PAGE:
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Online Linguistics: Exploring the Origins of Internet Slang

Since humans first started communicating with one another, the nature of language has always been determined by both ability and situational need. Ability, meaning the means through which people are able to communicate. Situational need, meaning the way humans communicate depends on what they need to communicate in a given situation. Since the internet became a dominant form of communication, it has exposed humans to a whole new world of online lingo. From abbreviated expressions of emotion to new words entirely, internet slang shines in today’s linguistic spotlight. The origins of internet slang, however, may have more to do with past forms of media than we may realize.

Internet slang’s predecessors

When looking at the origins of internet slang, we have to consider its communicatory predecessors: TV, phone and radio. In 1937, the Association of Public Safety Communications Officials developed the “ten codes,” for radio for the sake of brevity. For example, “10-4” means “message received.” Among other places, the ten codes are used by both law enforcement and truck drivers on CB radios, where CB slang is a language all its own.

Another example from radio is “FYI,” which was in use long before its presence on the internet. FYI, standing for “For Your Information,” was the name of a breaking news radio program in the 1940s.

In regard to telephones, think about 4-1-1, the number that pre-Google was used to dial for information about listings in a local directory. That evolved into the phrase, “Give me the 4-1-1,” which translates to, “Fill me in on the latest info.”

Then, on TV, some words created and popularized by various shows have become official dictionary entries. For example, the word “cowabunga” first appeared on “Howdy Doody” (1947-1960) and was further popularized via “Teenage Mutant Ninja Turtles” (1987-1996). Another, the official word “d’oh,” an interjection used to express dismay when something has gone amiss, comes from everyone’s favorite cartoon dad, Homer Simpson. It was added to the dictionary in 2001.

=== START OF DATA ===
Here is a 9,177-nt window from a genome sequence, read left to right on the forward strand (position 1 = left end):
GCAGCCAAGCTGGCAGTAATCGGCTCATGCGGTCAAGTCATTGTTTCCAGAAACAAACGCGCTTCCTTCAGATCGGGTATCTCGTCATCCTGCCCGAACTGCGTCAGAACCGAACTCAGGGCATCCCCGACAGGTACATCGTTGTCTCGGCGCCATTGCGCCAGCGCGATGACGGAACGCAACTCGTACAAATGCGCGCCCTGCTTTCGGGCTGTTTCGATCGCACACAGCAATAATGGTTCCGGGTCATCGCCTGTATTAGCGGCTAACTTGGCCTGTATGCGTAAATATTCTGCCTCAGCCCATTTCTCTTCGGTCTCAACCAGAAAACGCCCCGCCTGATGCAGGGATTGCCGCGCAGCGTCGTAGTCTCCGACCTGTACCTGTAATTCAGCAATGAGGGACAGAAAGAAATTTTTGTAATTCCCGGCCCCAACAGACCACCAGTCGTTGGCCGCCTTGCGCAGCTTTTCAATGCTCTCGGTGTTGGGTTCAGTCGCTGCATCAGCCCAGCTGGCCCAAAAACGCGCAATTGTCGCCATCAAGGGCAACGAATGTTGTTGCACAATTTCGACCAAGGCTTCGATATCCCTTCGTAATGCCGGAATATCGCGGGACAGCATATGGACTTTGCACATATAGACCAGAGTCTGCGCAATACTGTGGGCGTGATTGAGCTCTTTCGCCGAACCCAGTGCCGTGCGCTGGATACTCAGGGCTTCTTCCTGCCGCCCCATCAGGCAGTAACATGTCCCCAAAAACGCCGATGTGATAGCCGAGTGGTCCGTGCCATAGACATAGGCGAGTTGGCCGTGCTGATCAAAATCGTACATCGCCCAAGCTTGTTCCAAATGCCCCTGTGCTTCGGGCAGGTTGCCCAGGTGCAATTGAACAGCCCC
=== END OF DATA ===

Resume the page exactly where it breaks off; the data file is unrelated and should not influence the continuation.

LOL and beyond

The internet’s barrier to expressing physical emotion (especially before the era of FaceTime and Skype) has much to do with the origins of internet slang. In the 1980s, people used constructions like *smiles* or *shrugs* to indicate emotive action.

By 1989, “LOL” had surfaced. The phrase signifies “laughing out loud” and is still used today. It has even translated to speech to express that something is funny, as people say “LOL,” well, out loud. “LOL” was added to the Oxford English Dictionary in 2011.

And things evolved from there. This Mental Floss article outlines “16 Old School Internet Acronyms” that came from a Web usage manual from the 1990s—many of which might be foreign to the majority of us. Other favorites from the MSN and AOL messenger days include “G2G” (Got to Go), “BRB” (Be Right Back) and “TTYL” (Talk to You Later).

Like we said, many of these have since been given the boot by the internet, as new generations of internet users have devised their own ways of talking online. In fact, to present some of today’s commonly-used internet slang words here would likely only serve to date this article, as internet speech seems to evolve as quickly as people are able to trade messages online.

Categorizing internet slang

Though specific lingo gets dated quickly, the categories into which we can place internet slang are more constant. As the internet became more widely used in more diverse capacities over the past two decades, the language of the internet expanded to match. When considering types of internet slang words, most fall under one of these categories.


Perhaps the oldest form of internet slang, this evolved out of a need to type fewer words while conveying the same message.

Ex: “OMG” for “Oh my god!” “NSFW” for “Not safe for work,” “TL;DR” for “Too long; didn’t read,” “TIL” for “Today I learned”  

Acronyms to express action  

A subset of the first category, these acronyms express an action indicative of emotion.

Ex:  “LOL” and “ROFL” for “Rolling on the floor laughing”

New words inspired by tech

New technology yields the need for new words.

Ex: Social network, Tweet, trending, selfie, meme

Combinations of existing words

Along the lines of new words comes combinations of two existing words.

Ex: Cyberbullying, clickbait, photobomb

Short phrases

Sometimes less is more. Such is the mantra of this category of internet slang.

Ex: “I can’t even,” and “All the feels”  

The future of internet speak

From the origins of internet slang to the future, the rules will remain the same that language will be dictated by technological ability and necessity. If we’ve come this far in the past couple decades of mainstream web use, time will only tell what’s to come as trendy lingo fizzles out and new slang takes its place. Though some argue that internet speak is “dulling down” the English language, the other side of the coin suggests that it is in fact enriching it—not taking away what was there, but only adding to our communicative fodder.

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